We can use dynamic management view “sys.dm_db_index_usage_stats” to identify unused indexes on SQL Server.
DMV – sys.dm_db_index_usage_stats
This DMV shows you how many times the index was used for user queries.
SELECT OBJECT_NAME(S.[OBJECT_ID]) AS [OBJECT NAME],
I.[NAME] AS [INDEX NAME],
FROM SYS.DM_DB_INDEX_USAGE_STATS AS S
INNER JOIN SYS.INDEXES AS I
ON I.[OBJECT_ID] = S.[OBJECT_ID] AND I.INDEX_ID = S.INDEX_ID
WHERE OBJECTPROPERTY(S.[OBJECT_ID],‘IsUserTable’) = 1
AND S.database_id = DB_ID()
Here we can see seeks, scans, lookups and updates.
- The seeks refer to how many times an index seek occurred for that index. A seek is the fastest way to access the data, so this is good.
- The scans refers to how many times an index scan occurred for that index. A scan is when multiple rows of data had to be searched to find the data. Scans are something you want to try to avoid.
- The lookups refer to how many times the query required data to be pulled from the clustered index or the heap(does not have a clustered index). Lookups are also something you want to try to avoid.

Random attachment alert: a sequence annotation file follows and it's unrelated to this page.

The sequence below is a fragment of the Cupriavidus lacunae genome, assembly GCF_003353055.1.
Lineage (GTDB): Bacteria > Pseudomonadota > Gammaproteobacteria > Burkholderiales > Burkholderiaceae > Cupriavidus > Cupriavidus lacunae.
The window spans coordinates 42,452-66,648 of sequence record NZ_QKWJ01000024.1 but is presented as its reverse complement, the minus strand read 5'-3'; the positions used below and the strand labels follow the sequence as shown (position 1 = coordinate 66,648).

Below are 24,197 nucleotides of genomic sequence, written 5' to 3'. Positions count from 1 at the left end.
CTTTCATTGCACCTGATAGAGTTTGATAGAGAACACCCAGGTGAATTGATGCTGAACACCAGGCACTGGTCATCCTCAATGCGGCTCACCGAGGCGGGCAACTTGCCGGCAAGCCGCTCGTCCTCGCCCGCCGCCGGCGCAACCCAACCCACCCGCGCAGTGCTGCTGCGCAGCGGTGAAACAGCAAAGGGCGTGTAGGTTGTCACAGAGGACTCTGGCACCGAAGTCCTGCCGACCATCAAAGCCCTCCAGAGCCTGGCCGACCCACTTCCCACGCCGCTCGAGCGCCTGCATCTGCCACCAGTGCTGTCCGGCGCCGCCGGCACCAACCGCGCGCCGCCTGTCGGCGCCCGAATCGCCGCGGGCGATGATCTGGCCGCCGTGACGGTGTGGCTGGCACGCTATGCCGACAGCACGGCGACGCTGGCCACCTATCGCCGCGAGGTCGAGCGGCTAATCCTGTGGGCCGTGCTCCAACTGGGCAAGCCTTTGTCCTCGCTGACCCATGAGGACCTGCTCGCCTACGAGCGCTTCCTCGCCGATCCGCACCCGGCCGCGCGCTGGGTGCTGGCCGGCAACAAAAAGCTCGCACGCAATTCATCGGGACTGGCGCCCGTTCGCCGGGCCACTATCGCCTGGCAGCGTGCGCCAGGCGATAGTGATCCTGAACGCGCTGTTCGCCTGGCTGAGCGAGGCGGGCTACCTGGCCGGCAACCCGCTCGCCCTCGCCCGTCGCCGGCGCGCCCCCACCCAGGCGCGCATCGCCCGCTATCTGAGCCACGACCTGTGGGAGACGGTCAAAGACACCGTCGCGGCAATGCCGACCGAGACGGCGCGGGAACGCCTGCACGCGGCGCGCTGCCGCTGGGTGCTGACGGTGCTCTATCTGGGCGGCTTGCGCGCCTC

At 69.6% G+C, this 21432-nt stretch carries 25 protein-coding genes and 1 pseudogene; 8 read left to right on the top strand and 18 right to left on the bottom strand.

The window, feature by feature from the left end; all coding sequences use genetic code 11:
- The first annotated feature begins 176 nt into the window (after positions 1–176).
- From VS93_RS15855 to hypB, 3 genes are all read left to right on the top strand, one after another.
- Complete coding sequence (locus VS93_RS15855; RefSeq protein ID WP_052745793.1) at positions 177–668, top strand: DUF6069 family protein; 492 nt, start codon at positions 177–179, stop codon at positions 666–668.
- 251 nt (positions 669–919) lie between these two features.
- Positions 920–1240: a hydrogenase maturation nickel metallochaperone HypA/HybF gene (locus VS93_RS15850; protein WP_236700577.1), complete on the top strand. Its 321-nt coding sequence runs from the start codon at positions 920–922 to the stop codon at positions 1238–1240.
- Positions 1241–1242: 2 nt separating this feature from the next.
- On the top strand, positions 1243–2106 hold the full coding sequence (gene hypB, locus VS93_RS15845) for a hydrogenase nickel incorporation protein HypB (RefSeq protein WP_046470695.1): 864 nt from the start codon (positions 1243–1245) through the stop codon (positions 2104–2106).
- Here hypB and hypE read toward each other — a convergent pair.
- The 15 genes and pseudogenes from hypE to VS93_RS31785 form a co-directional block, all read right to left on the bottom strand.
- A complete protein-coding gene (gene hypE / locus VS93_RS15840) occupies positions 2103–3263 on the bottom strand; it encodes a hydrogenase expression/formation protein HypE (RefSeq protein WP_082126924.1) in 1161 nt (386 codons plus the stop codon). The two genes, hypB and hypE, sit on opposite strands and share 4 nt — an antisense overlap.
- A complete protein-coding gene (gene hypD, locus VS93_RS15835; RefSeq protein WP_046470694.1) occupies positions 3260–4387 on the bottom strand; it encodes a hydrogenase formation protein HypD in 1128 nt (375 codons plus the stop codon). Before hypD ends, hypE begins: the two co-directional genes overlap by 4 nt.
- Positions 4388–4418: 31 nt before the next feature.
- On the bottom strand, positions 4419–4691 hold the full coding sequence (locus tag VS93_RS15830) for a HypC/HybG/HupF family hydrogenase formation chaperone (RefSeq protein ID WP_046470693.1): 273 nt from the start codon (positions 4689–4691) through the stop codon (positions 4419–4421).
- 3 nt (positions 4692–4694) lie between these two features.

- The updates refers to how many times the index was updated due to data changes which should correspond to the first query above.
Identifying Unused Indexes
So based on the output above you should focus on the output from the second query. If you see indexes where there are no seeks, scans or lookups, but there are updates this means that SQL Server has not used the index to satisfy a query but still needs to maintain the index. Remember that the data from these DMVs is reset when SQL Server is restarted, so make sure you have collected data for a long enough period of time to determine which indexes may be good candidates to be dropped.